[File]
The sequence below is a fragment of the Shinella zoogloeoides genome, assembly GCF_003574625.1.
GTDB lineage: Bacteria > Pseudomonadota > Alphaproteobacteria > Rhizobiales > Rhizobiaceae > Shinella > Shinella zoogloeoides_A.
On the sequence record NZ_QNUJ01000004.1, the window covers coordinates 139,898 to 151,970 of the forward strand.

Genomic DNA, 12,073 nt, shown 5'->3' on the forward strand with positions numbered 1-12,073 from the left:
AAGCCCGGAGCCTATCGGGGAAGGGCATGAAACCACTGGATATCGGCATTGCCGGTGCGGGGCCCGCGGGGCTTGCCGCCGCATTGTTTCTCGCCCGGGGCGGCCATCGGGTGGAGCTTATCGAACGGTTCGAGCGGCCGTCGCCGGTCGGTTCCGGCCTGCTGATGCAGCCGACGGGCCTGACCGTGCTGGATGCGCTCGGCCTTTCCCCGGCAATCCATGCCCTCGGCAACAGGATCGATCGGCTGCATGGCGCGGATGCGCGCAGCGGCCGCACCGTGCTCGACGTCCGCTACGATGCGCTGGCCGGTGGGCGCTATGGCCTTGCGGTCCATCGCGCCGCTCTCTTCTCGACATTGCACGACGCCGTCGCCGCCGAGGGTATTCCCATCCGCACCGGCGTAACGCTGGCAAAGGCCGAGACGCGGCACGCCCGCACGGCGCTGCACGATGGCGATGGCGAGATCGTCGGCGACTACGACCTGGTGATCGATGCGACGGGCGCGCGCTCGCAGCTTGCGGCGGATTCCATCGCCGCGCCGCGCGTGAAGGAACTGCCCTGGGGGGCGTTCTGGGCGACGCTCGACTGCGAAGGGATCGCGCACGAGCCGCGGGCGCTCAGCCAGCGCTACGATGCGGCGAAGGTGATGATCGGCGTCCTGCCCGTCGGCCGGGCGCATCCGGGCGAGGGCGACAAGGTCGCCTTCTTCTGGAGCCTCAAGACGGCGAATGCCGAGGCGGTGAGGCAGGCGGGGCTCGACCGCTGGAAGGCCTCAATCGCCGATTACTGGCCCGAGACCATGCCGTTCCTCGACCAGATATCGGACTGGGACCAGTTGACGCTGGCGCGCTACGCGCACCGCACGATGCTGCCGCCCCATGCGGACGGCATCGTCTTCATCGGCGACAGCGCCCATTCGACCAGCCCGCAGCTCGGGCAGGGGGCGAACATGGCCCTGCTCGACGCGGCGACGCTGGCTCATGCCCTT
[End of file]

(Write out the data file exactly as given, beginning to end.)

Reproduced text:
The sequence below is a fragment of the Shinella zoogloeoides genome, assembly GCF_003574625.1.
GTDB lineage: Bacteria > Pseudomonadota > Alphaproteobacteria > Rhizobiales > Rhizobiaceae > Shinella > Shinella zoogloeoides_A.
On the sequence record NZ_QNUJ01000004.1, the window covers coordinates 139,898 to 151,970 of the forward strand.

Genomic DNA, 12,073 nt, shown 5'->3' on the forward strand with positions numbered 1-12,073 from the left:
AAGCCCGGAGCCTATCGGGGAAGGGCATGAAACCACTGGATATCGGCATTGCCGGTGCGGGGCCCGCGGGGCTTGCCGCCGCATTGTTTCTCGCCCGGGGCGGCCATCGGGTGGAGCTTATCGAACGGTTCGAGCGGCCGTCGCCGGTCGGTTCCGGCCTGCTGATGCAGCCGACGGGCCTGACCGTGCTGGATGCGCTCGGCCTTTCCCCGGCAATCCATGCCCTCGGCAACAGGATCGATCGGCTGCATGGCGCGGATGCGCGCAGCGGCCGCACCGTGCTCGACGTCCGCTACGATGCGCTGGCCGGTGGGCGCTATGGCCTTGCGGTCCATCGCGCCGCTCTCTTCTCGACATTGCACGACGCCGTCGCCGCCGAGGGTATTCCCATCCGCACCGGCGTAACGCTGGCAAAGGCCGAGACGCGGCACGCCCGCACGGCGCTGCACGATGGCGATGGCGAGATCGTCGGCGACTACGACCTGGTGATCGATGCGACGGGCGCGCGCTCGCAGCTTGCGGCGGATTCCATCGCCGCGCCGCGCGTGAAGGAACTGCCCTGGGGGGCGTTCTGGGCGACGCTCGACTGCGAAGGGATCGCGCACGAGCCGCGGGCGCTCAGCCAGCGCTACGATGCGGCGAAGGTGATGATCGGCGTCCTGCCCGTCGGCCGGGCGCATCCGGGCGAGGGCGACAAGGTCGCCTTCTTCTGGAGCCTCAAGACGGCGAATGCCGAGGCGGTGAGGCAGGCGGGGCTCGACCGCTGGAAGGCCTCAATCGCCGATTACTGGCCCGAGACCATGCCGTTCCTCGACCAGATATCGGACTGGGACCAGTTGACGCTGGCGCGCTACGCGCACCGCACGATGCTGCCGCCCCATGCGGACGGCATCGTCTTCATCGGCGACAGCGCCCATTCGACCAGCCCGCAGCTCGGGCAGGGGGCGAACATGGCCCTGCTCGACGCGGCGACGCTGGCTCATGCCCTT